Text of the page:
While on vacation recently I received an email from my BFF, Netflix, letting me know that Season Two of House of Cards was available. They are so thoughtful at Netflix. That is why they are my BFF.
As most will recall, Netflix started out as an online/snail mail-based service providing DVDs for home viewing. Netflix was to Blockbuster as Amazon was to Borders. Later, they adapted to new technology and started offering streaming content for those of us who can’t possibly plan far enough ahead to wait for the Postal Service. Last year Netflix expanded their business model, yet again, and started producing their own content. They produced new episodes of the cult-hit series Arrested Development as well as two original series; the half-hour prison comedy/drama; Orange is the New Black, and the hour-long political drama; House of Cards.
House of Cards is based on a trilogy of 1990’s BBC programs. Actor Ian Richardson starred as the unscrupulous and manipulative Conservative Member of Parliament, Francis Urquhart. The series was adapted by Andrew Davies from a novel written by Michael Dobbs. Dobbs had been Chief of Staff at Conservative Party headquarters in the Thatcher years and the program was set just after Ms. Thatcher left office.
In the American version, Kevin Spacey plays U.S. Representative Francis “Frank” J. Underwood; D-South Carolina. His wife, Claire, is played by Robin Wright. ‘Unscrupulous and manipulative’ don’t even begin to describe the kind of power-politics practiced by the Underwoods. I’m not sure the Underwoods could be described as evil but they are certainly wicked. They are ambitious, sociopathic and ruthless to a degee that beggars the imagination. Rules are for other people and that is true in their professional as well as personal lives. The idea that politicians might lie, cheat, and be corrupt is not new but the Underwoods are far beyond that. These people are scary.
Ian Richardson compared Francis Urquhart to Richard III. There are similarities to Shakespeare’s play in both the British and American versions. The primary motivation of the central character is lust for power. Also, as in Shakespeare’s R III, the title character has moments of soliloquy where, in the case of the television productions, he looks directly into the camera communicates with the audience. Sometimes there are ‘sotto voce’ comments. Sometimes a sly look and a raised eyebrow are enough.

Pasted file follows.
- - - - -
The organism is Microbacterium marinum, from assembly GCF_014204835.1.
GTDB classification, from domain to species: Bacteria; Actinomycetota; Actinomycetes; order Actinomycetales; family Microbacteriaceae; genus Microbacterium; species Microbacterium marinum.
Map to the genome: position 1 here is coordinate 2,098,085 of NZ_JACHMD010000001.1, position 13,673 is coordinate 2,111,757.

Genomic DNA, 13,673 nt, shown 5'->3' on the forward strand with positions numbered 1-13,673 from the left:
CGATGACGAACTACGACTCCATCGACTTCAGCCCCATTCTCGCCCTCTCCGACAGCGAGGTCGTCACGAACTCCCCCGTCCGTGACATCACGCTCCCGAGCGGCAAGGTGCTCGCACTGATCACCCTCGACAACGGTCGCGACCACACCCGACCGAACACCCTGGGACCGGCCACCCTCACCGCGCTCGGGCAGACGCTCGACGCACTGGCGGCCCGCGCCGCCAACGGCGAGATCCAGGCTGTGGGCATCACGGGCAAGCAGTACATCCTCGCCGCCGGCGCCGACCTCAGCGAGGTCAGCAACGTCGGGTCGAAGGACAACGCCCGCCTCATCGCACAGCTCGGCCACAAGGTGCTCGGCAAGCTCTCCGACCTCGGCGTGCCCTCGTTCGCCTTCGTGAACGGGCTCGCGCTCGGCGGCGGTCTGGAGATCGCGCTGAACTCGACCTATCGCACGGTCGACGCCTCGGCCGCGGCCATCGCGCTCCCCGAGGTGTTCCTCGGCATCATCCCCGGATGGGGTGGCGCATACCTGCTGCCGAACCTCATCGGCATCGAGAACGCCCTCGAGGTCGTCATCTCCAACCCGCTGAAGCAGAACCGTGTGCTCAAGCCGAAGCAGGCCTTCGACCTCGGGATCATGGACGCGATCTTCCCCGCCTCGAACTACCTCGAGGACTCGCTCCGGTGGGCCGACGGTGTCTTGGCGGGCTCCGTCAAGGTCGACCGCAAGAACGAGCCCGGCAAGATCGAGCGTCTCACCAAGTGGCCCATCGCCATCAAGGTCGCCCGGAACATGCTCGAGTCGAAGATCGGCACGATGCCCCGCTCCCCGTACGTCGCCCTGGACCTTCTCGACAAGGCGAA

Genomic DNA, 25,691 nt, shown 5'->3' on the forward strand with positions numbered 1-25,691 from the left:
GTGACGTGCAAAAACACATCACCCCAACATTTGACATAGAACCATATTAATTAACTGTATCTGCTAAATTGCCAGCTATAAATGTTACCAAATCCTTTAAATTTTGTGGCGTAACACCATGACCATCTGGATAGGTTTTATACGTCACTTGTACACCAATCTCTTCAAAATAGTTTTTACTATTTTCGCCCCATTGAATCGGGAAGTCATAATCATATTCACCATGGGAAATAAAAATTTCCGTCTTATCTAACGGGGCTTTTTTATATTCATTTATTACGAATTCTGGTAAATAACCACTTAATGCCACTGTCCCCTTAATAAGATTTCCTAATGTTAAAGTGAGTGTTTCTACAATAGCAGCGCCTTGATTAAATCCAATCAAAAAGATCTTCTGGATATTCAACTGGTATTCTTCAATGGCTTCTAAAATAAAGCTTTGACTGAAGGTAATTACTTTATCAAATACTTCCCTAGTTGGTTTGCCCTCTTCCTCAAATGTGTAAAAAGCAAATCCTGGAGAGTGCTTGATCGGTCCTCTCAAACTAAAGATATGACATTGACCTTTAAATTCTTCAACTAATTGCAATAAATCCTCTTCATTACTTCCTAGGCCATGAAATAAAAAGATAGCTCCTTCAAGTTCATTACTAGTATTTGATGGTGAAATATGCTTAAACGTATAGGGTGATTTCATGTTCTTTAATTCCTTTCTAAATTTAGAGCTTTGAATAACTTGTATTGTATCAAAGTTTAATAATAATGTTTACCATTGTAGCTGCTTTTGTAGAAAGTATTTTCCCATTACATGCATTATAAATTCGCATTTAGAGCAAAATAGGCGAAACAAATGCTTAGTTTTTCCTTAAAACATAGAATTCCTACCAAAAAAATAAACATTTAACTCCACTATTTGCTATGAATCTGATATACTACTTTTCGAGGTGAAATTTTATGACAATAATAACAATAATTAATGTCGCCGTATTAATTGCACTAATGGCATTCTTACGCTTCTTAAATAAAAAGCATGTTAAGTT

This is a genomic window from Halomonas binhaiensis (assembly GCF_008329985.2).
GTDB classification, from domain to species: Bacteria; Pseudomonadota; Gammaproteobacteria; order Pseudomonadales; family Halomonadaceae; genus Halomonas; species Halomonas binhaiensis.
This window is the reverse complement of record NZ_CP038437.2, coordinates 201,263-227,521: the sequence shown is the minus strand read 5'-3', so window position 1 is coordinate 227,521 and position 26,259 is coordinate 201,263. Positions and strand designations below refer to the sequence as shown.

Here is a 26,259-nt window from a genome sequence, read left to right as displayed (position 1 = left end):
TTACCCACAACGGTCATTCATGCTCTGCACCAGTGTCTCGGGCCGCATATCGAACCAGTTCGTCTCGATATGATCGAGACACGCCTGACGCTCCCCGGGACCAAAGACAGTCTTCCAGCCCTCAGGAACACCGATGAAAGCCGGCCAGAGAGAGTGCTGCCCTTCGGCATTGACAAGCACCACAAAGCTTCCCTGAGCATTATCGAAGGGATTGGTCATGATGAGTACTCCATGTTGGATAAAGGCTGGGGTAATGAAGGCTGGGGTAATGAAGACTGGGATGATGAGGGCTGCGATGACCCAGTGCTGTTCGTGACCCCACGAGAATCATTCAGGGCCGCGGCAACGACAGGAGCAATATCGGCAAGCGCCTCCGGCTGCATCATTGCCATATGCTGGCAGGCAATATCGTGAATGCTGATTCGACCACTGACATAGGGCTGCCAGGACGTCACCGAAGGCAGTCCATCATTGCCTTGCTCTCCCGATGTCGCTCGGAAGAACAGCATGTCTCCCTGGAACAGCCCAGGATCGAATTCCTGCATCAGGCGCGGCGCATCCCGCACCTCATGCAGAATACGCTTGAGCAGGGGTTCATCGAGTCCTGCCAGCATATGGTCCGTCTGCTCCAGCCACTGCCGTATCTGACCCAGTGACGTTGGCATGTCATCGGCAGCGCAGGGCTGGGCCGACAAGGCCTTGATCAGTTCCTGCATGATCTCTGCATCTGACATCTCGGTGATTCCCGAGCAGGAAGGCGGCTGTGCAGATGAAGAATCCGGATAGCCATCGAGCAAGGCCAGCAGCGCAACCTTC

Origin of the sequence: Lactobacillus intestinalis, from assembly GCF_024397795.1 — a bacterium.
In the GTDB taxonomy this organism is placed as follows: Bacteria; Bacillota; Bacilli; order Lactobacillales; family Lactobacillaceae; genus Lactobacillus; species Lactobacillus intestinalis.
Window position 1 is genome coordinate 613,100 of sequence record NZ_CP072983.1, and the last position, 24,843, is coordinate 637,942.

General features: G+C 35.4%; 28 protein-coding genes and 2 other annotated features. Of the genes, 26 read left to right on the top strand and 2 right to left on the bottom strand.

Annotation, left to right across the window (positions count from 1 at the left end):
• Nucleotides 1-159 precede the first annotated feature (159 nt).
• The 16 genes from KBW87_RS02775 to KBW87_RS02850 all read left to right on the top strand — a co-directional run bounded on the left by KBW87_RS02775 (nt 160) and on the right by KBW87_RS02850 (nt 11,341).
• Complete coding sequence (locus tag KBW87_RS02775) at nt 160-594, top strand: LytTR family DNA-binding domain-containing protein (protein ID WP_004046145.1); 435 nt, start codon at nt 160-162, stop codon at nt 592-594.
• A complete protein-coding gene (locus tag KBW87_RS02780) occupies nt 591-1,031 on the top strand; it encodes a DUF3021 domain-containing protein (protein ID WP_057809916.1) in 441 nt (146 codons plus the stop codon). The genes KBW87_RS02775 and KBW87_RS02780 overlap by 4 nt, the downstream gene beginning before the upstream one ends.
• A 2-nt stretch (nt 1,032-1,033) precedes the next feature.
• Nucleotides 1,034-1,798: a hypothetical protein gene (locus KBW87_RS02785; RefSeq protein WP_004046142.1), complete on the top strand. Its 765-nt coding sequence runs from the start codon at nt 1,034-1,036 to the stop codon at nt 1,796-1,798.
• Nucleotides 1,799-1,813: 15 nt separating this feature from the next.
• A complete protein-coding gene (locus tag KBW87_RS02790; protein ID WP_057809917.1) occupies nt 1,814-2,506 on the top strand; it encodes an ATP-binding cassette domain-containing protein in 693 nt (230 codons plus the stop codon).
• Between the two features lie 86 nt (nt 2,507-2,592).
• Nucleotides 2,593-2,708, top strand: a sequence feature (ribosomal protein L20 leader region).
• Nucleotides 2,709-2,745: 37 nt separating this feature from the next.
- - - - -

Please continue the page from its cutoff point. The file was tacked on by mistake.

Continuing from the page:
It is hard to describe House of Cards without using Shakespearean terms. I’ve read descriptions of the Frank Underwood character comparing him to J.R. Ewing from Dallas; “the man you love to hate”, but J.R. was a naughty schoolboy by comparison. Spacey’s Underwood is part Macbeth, part Iago, and part Richard III. Compared to Claire Underwood. Lady Macbeth was a dilettante. When Claire Underwood washes her hands it is not a metaphor for ethical crisis. She doesn’t mind getting her hands dirty at all. She just doesn’t want there to be any visible evidence. The wife’s role is more prominent in the American series and the relationship between Frank and Claire is fascinating to watch. They clearly love each other deeply but have a partnership unlike anything I have ever seen on television.
It is tempting to compare House of Cards to another Harper’s Keeper favorite; The West Wing. Both are high-quality dramas set against the backdrop of contemporary Washington DC. But whereas The West Wing depicted fundamentally admirable people dealing with political issues, House of Cards shows us powerful people; who could not care less whether you admire them, grasping for even greater power. The West Wing was ‘behind-the-scenes Washington. House of Cards is ‘under-the-rock Washington. Idealists would be frustrated by The West Wing-style politics. Idealists would become suicidal thinking about the politics as represented in House of Cards.
Netflix did not create the practice of binge-viewing. That pattern has been developing since we started watching series television on DVDs. The “On Demand’ access available through most cable providers has carried us further down that road. Netflix has institutionalized binge viewing, however, with its movement into series content. Season One of House of Cards became available, all 13 episodes at once, in February, 2013. All 13 episodes of Season Two became available last month.
I mention binge viewing because, while the House of Cards episodes can be watched individually, one gets a better picture of the arc of these characters if you watch from the beginning. Luckily Netflix makes that ever-so-easy to do. It’s worth starting at the beginning.
I always take pains to avoid spoilers and this will be no exception. The series begins at a transitional point in Frank’s career. Season One ends with him reaching a milestone. Season 2 ends with him reaching another milestone. Of course the fun is seeing all the comes between. The performances are top-notch. The writing is first-rate. There is enough wheeling & dealing to keep those who like that kind of drama happy. There are enough sexy sub-plots to keep the prime-time soap opera crowd happy. Since I like both I am very happy indeed. The only thing about House of Cards that makes me unhappy is I have to wait 11 months for Season 3.